This infusion is based on tradition Chinese herbs that are taken for strengthening our immunity and overall health.

1 oz, He Shou Wu, (fo ti) dried

1 oz, Eleuthro

1 oz, Hawthorn Berries

1 oz, dried Reshi mushrooms, broken up

1 oz, Goji berries, chopped

1 cinnamon stick, broken

1/2 oz, Angelica Sinensis,(Dang Gui), chopped

5 red dates, pitted and chopped

1/2 of peel of tangerine, chopped

Simple syrup to taste

Combine all ingredients together with 1 liter of brandy.  Let sit for 1 month, strain add simple syrup if needed. Take a swig a day.

Beet, Hawthorn Berry and Rose Petal Liqueur

Rose petals have high tannin content so the infusion needs to sit for a while before it is palatable.

½ cup of rose water

1 ½ cups of filtered water
4 cups of rose petals from a highly scented rose  or 1 cup of dried rose petals

¼ cup of grated beets

¼ cup of hawthorn berries, slightly ground
1 liter of grappa or vodka
Simple syrup to taste
Place the rose petals, grated beets and hawthorn berries in a clean jar, add alcohol, close and keep in a cool dark place for at least 2 weeks. Strain and then add simple syrup to taste, you can always add more later, so less is probably better. Keep it for least 3-6 months before using.

Anise, Lemon Verbena and Rosemary  Liqueur

2 and 1/4 cups dry anise liqueur (raki, ouzo)

2 and 1/4 cups sweet anise liqueur (anisette, sambuca white)

3 sprigs thyme

3 sprigs rosemary

1 Tablespoon dried lemon verbena

6 sage leaves

6 mint leaves

1/4 of peel orange

Combine herbs, orange peel along with dry and sweet liqueurs together and age for 2 months. Strain and bottle.

Sage, Basil and Bay Liqueur

4 cups of grappa or vodka

6 bay leaves, crumbled

1 sprig of rosemary

10 mint leaves, chopped

1 Tablespoon chamomile flowers

10 basil leaves, chopped

15 fresh sage leaves, chopped or 1 Tablespoon dried

3 cloves

3 saffron filaments

Simple syrup to taste

Combine herbs and alcohol for 20 days. Strain, add sugar syrup to taste. Age for 4 weeks before consuming.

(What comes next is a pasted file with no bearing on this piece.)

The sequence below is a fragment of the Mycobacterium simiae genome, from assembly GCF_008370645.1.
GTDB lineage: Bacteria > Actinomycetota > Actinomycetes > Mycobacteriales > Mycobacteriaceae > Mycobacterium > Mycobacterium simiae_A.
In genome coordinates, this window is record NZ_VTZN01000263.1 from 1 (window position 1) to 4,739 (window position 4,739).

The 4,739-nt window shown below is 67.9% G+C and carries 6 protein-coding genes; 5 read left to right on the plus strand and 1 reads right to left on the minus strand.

Highland Heather Bitters
“In Scotland bitters were traditionally drunk before meals, especially breakfast, ‘for the purpose of strengthening the stomach, and by that means invigorating the general health’.

1/2 oz gentian root chopped

2 Tablespoon heather flowers

1/2 oz coriander seed, crushed

¼ peel of tangerine

1 Tablespoon chamomile flowers

4 cloves (whole)

1/2 of cinnamon stick

1 Tablespoon glycerin

1 bottle whiskey

Combine all ingredients with whiskey, leave for ten days, then strain and bottle. In this case you do not want to add simple syrup because the bitter taste is what activates your digestive system to work efficiently.

Black Sambucus (Elderberry)

1-liter alcohol, your choice, I prefer brandy for this

4 cups of ripe elderberries or 2 cups of dried berries

2 tsp anise seed

1 tsp licorice root

1 strip of lemon peel

1 tsp glycerin (for smoothness)

Simple syrup to taste

Put the elderberries and alcohol in blender and blend until elderberries are chopped, add anise, licorice and lemon peel. Transfer to Mason jar and then sit for 30 days. Stain and add simple syrup and glycerin.

Damiana Liquor

Damiana leaves have been used as an aphrodisiac and to boost sexual potency by the native peoples of Mexico, including the Mayan Indians and is used for both male and female sexual stimulation, increased energy, asthma, depression, impotence and menstrual problems.

1 oz Damiana leaves

2 Tbsp Saw Palmetto berries

2 Tbsp Angelica Root

1/2 Tbsp Vanilla pods

3/4-1 cup Honey

1 liter Whiskey

Soak all ingredients for one week, and then strain through coffee filter and save. Re-soak herbs in 1 cup distilled water for another week, then strain. Heat water mixture too slightly warm and then add honey to the hot liquid. After honey until dissolved, take off heat and let cool. Now add this to the first whiskey liquid. Age the final liquid for at least a month

Read more:


1 Comment (+add yours?)

  1. geegeeparrot
    Aug 18, 2018 @ 10:58:41

    Oh, how lovely to see these recipes. Both my parents used to infuse herbs & flowers in alcohol. I wish I had their recipe books which were very old but they disappeared.
    I have been hunting for a particular recipe for an infusion which my mother made when she lived in Spain.
    She infused Fino, a pale dry sherry, with fresh sage leaves. Maybe it was just as simple as that but I seem to remember that she put in something else as well.
    But you have brought back some happy memories.
    Thank you.


Leave a Reply

Fill in your details below or click an icon to log in: Logo

You are commenting using your account. Log Out /  Change )

Google photo

You are commenting using your Google account. Log Out /  Change )

Twitter picture

You are commenting using your Twitter account. Log Out /  Change )

Facebook photo

You are commenting using your Facebook account. Log Out /  Change )

Connecting to %s

%d bloggers like this: